Balanced books are critical to the success of any business, even yours. But bookkeeping itself is one of those time-consuming tasks where errors are easy to make and expensive to rectify down the line.
Take a few minutes now to check that you’re avoiding these common bookkeeping mistakes. With a little effort, you can reduce the time you spend on your books, and increase your chances of getting a better deduction on your tax return.
Even though it’s tempting to manage your business and personal finances from a single account, doing so leaves you open to financial and legal risk in the event that your business is on the hook for a sum of money. Commingling your expenses can also lead to unnecessary headaches come tax time, because you’ll need to go through your monthly statements and manually identify your business transactions.
In short: your books, your tax returns, and your personal sanity will all be so much better off once your personal and business finances are separated. If your finances are currently commingled, learn how to separate your finances, and read our step-by-step guide to setting up a business bank account to get started.
The IRS requires you to keep receipts for business expenses over $75 for three years from the date your return was filed or the date it was due (whichever is later). But keeping receipts for all business purchases makes bookkeeping much easier. It also means you have physical proof to back up any business purchase in the event of an audit.
Thankfully you don’t need to stuff receipts into a shoebox or a filing cabinet anymore. Use a service like Dropbox to organize and store your receipts online, so you can access them any time you like from the cloud. If you have an unusually large amount of receipts to file online, use Evernote’s ScanSnap Scanner or Shoeboxed’s Magic Envelope to expedite the process.
If you drive a lot for business, mileage costs can add up to a hefty tax deduction at the end of the year. It’s too easy to forget or simply not bother to track the mileage on a trip here or there, so streamline the process with an app like MileIQ. If you’re unclear on the types of mileage you can and can’t deduct, check out these guidelines for the mileage deduction.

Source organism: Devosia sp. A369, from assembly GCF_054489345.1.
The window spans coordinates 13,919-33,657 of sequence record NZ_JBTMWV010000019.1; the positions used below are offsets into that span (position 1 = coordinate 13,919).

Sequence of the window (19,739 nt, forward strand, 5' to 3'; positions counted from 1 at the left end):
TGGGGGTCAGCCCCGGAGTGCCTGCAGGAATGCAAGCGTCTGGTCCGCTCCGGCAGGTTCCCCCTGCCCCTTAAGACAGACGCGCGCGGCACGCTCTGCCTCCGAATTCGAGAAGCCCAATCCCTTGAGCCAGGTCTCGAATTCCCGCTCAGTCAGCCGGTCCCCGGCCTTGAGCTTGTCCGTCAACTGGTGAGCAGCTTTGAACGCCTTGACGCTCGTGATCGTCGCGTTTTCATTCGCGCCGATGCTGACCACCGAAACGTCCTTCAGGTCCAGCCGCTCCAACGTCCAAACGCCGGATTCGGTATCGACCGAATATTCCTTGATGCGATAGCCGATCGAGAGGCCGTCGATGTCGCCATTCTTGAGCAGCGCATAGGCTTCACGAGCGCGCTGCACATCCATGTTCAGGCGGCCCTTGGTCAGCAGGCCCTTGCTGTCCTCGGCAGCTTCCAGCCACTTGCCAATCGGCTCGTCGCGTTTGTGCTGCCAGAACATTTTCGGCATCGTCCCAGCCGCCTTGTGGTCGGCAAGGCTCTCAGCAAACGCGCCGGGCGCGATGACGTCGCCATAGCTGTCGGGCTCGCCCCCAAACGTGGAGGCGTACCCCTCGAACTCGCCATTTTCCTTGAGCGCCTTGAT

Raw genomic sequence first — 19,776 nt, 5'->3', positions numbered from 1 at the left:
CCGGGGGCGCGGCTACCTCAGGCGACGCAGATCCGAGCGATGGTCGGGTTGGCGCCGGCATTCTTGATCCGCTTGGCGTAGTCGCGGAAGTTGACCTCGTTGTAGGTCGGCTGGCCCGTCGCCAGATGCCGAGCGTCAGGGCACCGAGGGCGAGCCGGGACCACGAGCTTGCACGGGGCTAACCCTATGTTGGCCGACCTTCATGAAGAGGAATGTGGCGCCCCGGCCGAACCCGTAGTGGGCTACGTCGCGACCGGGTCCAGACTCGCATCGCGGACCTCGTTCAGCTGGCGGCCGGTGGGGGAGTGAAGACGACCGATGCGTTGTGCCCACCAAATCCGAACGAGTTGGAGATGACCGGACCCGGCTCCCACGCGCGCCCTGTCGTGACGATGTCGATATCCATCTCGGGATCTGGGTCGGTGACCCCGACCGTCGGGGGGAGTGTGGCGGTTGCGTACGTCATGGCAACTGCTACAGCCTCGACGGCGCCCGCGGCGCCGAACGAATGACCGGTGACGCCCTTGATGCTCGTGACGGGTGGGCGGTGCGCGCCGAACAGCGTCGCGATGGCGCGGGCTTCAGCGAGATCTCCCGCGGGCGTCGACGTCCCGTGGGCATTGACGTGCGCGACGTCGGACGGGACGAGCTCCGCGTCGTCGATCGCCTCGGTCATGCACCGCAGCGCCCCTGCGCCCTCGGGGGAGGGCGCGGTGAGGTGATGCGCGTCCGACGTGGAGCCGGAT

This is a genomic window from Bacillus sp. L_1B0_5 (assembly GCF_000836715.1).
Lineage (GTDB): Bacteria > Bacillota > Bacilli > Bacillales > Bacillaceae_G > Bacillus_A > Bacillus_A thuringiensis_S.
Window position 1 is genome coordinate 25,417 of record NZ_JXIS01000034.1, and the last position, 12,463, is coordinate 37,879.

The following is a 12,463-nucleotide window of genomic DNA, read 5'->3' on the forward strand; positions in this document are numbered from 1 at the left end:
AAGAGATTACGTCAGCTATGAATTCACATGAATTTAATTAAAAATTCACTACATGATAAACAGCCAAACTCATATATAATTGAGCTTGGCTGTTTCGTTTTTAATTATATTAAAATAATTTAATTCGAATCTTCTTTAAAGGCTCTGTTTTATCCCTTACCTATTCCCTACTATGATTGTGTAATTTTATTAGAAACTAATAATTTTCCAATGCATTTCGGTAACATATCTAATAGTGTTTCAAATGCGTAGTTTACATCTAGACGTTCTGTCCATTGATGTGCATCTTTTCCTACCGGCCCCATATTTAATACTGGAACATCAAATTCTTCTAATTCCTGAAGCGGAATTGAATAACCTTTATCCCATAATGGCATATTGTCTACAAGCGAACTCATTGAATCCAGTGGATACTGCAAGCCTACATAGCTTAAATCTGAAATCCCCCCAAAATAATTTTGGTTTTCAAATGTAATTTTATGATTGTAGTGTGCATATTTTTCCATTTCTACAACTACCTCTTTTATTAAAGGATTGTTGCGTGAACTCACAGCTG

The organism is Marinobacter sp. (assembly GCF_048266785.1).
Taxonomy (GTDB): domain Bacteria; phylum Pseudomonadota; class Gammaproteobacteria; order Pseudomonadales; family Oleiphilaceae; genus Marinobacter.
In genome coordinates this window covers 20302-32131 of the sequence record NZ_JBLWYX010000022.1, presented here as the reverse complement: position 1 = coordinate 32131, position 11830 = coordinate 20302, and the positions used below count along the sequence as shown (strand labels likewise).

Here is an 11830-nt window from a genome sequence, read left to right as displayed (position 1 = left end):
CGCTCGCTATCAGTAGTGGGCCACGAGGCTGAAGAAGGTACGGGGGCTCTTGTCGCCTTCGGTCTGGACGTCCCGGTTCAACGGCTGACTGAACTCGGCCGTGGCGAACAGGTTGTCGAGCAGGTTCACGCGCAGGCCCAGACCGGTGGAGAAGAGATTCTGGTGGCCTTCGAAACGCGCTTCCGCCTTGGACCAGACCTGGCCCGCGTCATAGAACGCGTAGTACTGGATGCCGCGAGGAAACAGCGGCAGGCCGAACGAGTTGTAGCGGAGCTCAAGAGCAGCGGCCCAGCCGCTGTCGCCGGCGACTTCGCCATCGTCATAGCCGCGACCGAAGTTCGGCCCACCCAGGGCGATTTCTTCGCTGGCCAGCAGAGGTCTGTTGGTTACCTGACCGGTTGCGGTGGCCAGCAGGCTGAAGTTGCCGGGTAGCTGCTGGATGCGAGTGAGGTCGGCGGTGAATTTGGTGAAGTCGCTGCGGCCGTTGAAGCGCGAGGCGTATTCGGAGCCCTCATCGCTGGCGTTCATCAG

Properly classifying workers is crucial, because it determines the taxes that need to be paid, when they are paid, and who pays them. Misclassifying workers is an audit red flag, as businesses have been caught purposefully miscategorizing employees in an attempt to avoid paying taxes. If you work with independent contractors, use this guide to double check that they really are contractors and not employees, and adjust the classification if necessary.
Unless you’re thrilled by monthly bookkeeping and filing taxes, your time is probably better spent on growing your business. As your business expands, your bookkeeping and accounting needs become more complex, so it’s better to have an accountant and bookkeeper work with you right from the earlier stages of operation.
A good bookkeeper and accountant will innately understand your business’s needs, take care of the financials while you’re busy growing the business, and help you identify opportunities to maximize revenue as your business expands.
Reconciliation is the process of cross-checking the transactions listed in your books with a bank statement. It ensures that the money leaving your bank account matches with the money being spent on your business. This is where having someone handle your books comes in handy as they’ll reconcile your books and produce financial statements on your behalf.
If you intend to do your own bookkeeping, make sure you reconcile each month. The resulting financial statements you’ll create are critical in providing an overview of the financial health of your business, and having up-to-date, reconciled books will save you from a huge headache when it’s time to file your taxes.
At Bench, we specialize in handling bookkeeping for small business owners. If you have any questions about bookkeeping, tweet them to us or post a comment below. We’d love to help you out. Click here to get a free month of bookkeeping and try Bench risk-free.
Disclaimer: This post is to be used for informational purposes only and does not constitute legal, business, or tax advice. Each person should consult his or her own attorney, business advisor or tax advisor with respect to matters referenced in this post. Bench assumes no liability for actions taken in reliance upon the information contained herein.
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